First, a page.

Man, I’m stoked! Today marks another important step towards ending these draconian days of drug prohibition, bringing us one step closer to ending war on earth.

12 Hours Left: UN Petition to End War on Drugs

Wednesday, June 1st, 2011

Time is running out in the international anti-prohibition petition to the UN. If you one of the 500,000+ who’ve already voiced their support, what are you waiting for? Visit Avaaz right now!

Enforcing drug prohibition has proven itself to be far more costly to society than illicit drugs have ever been. It is time for the people of the world to stand together and bring the senseless war on drugs to an end.

 

Heinous Hemp Hypocrisy

Tuesday, April 26th, 2011

As incredible as we humans are, and amazing as our accomplishments have been, we’ve still some major injustices left to eradicate.

While not as pressing as say, Israel’s oppression of Palestine, an issue that is not given its due credence for its crimes against humanity is… drug prohibition. Yes, the war on drugs is a tragedy of the utmost proportions for many reasons, of which here are two:

First, we’re spending billions a year on soldiers, cops and jails to fight drugs, while the only tangible results are the creation of a gigantic black market to prop up powerful organized crime syndicates.

Second, we’ve actually been stifling our world’s GDP by not harnessing the full potential of a few highly beneficial plants, like Cannabis and Coca, which could each be multi-billion dollar businesses on their own.

So why does the war on drugs persist? Surely not because it has been successful. Today, even though narcotics are cheaper and stronger than ever before, prohibition does far more damage to society than the drugs they vilify.

No, what it boils down to is that these beneficial plants are being made illegal because of their very usefulness. Cheap and plentiful, they offer tremendous competition for other billion dollar industries – a notion vibrantly described by the writers at Absolute Despotism:

Marijuana’s probably bad for you, but so is shoving pine cones up your ass. The reason marijuana’s illegal and pine cones aren’t, is because you can’t use pine cones to make paper… But in the 1930’s a new machine called a “decorticator” made it profitable to produce paper from hemp. So profitable that Popular Mechanics called hemp the “New Billion-Dollar Crop” and reported  “10,000 acres devoted to hemp will produce as much paper as 40,000 acres of average [forest] pulp land.”

Well a lot of people, including newspaper tycoon William Randolph Hearst, owned a shit load of timberland, and because people don’t like it when new technology comes along and fucks up their business, Hearst started calling hemp marijuana, and launched a newspaper campaign to ban his competition. It worked, and even though the American Medical Association was against banning marijuana (seriously), in 1937 it was outlawed. So thanks to people like Hearst, marijuana was outlawed to prevent competition from hemp.

Hearst was just one powerful guy in the paper industry. Now picture similar rich tycoons within Cannabis’ other competing fields, like oil, cotton, pharmaceuticals, alcohol and tobacco, and we begin to see the real reasons drug prohibition is still around – big money in a few pockets.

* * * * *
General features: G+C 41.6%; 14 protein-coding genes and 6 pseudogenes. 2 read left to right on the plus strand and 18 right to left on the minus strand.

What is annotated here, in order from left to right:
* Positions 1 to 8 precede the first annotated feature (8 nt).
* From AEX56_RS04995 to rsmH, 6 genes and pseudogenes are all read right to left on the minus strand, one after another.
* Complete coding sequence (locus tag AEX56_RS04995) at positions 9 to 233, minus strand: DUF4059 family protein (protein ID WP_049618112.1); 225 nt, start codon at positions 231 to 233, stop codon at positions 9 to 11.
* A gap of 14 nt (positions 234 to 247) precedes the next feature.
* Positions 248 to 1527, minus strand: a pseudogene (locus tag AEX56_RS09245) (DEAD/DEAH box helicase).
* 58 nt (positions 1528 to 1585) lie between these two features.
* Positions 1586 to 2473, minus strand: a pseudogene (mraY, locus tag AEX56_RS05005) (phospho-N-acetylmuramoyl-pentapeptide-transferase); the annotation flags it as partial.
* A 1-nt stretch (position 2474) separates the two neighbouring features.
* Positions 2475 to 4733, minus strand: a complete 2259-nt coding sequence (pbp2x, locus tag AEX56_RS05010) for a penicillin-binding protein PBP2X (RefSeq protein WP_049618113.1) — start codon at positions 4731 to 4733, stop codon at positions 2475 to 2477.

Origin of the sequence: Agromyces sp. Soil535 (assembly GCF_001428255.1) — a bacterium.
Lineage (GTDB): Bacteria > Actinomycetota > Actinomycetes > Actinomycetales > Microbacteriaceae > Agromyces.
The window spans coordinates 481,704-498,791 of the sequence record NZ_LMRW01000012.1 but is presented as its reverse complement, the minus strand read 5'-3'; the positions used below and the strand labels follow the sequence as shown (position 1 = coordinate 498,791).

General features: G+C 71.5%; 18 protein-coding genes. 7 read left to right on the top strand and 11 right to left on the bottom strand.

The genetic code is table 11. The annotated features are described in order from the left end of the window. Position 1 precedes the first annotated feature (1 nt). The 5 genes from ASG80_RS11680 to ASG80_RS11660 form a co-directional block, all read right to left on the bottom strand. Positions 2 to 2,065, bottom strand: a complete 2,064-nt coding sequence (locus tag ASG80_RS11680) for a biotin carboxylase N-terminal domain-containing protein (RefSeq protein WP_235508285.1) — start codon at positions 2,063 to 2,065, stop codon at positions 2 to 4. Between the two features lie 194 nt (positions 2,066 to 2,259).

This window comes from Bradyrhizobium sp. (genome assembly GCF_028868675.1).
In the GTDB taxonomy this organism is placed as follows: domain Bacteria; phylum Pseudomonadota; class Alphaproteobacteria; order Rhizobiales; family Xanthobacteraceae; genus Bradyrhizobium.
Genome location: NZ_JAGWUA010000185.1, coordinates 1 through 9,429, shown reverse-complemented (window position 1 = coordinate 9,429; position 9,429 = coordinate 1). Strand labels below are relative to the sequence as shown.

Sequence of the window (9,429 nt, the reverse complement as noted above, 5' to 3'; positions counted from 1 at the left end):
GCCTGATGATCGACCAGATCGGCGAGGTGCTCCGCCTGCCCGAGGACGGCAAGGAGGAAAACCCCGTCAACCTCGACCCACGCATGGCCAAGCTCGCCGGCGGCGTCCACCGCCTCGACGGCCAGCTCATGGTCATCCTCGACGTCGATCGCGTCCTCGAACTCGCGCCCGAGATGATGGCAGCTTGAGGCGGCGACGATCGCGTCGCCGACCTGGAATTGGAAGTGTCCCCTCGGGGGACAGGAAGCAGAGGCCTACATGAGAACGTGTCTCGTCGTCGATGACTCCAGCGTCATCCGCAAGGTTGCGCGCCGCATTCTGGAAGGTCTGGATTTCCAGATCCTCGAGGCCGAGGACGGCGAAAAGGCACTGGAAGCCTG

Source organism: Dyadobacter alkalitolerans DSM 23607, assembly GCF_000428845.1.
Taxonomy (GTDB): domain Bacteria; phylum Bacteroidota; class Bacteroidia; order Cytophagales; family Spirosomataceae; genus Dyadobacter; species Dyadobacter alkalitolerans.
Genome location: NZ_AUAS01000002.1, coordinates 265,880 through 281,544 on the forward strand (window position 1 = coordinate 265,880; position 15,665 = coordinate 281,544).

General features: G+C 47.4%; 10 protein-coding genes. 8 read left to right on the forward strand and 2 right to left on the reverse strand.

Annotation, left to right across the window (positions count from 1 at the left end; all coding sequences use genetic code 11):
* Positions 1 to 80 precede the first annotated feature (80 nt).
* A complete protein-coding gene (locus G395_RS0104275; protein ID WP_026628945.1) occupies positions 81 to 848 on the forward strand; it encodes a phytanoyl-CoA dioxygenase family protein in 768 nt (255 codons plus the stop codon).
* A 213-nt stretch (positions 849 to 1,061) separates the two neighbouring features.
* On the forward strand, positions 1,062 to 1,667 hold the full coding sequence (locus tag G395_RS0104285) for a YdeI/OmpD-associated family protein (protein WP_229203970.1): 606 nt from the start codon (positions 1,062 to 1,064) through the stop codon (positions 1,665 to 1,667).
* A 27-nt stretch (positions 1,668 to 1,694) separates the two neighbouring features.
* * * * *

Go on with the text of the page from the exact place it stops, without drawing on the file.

But here’s the good news: the sham known as drug prohibition is being exposed to a growing audience. Soon, in the same fashion that alcohol prohibition was demolished, enough of us will stand together against further injustice and bring the world’s war on drugs to a well-deserved end.

 

 

Ending the War on Drugs: It’s Time

Monday, March 21st, 2011

If you haven’t already done so, it’s time for you to face the facts. The war on drugs is an utter failure. But don’t just take my word for it.

Some of England’s most prominent public figures have recently decried drug prohibition as an “expensive catastrophe for individuals and communities,” and are imploring the use of scientific evidence when forming drug policies.

Spain’s ex-PM wants to legalize all drugs to help deflate organized crime syndicates, which have become “one of the most serious threats to security that the world faces.”

This sentiment is echoed by the individuals with Law Enforcement Against Prohibition, who don’t believe current methods are effective, writing “drug abuse and gang violence flourish in a drug prohibition environment, just as they did during alcohol prohibition.”

Still not convinced? Then maybe you’ll believe the former President of Mexico, who is calling for the legalization of all drugs, saying “Prohibition didn’t work in the Garden of Eden. Adam ate the apple… I don’t want to say that legalizing means that drugs are good. They are not good but bad for your health, and you shouldn’t take them. But ultimately, this responsibility is with citizens.”

And if you’re worried about what might happen if we ended drug prohibition, consider Portugal. They decriminalized all drugs ten years ago and it has been deemed a resounding success. Crime is down, drug use has declined, and drug-related pathologies have lowered dramatically.

Clearly, Portugal’s strategy of treatment and rehabilitation should be guiding anti-prohibition debates around the world. But rational thought and empirical evidence will only get us so far.

The war on drugs has been institutionalized because billions have been blown every year for decades. This means millions of law enforcement, jailers, and their support staff, not to mention the countless drug peddlers, all stand to lose their livelihoods if the war on drugs were to end.

On top of this, current drug-related policies are entrenched into global politics, with roots running into organizations like the United Nations, who pressure all its members to enforce drug prohibition.

To counteract such an extensive bureaucracy, which is currently supported by millions from around the world, will take an even larger, more powerful force.

It will take hundreds of millions of informed people from around the world. Those of us who’ve discovered drug prohibition is actually far worse than any drug on earth need to coordinate, cooperate and finally finish the war on drugs.

This is where you come in. You need to stand up for what is right. Get involved in the movement. Do what you can to help convince the rest of the world that it’s time to forever end our draconian drug policies.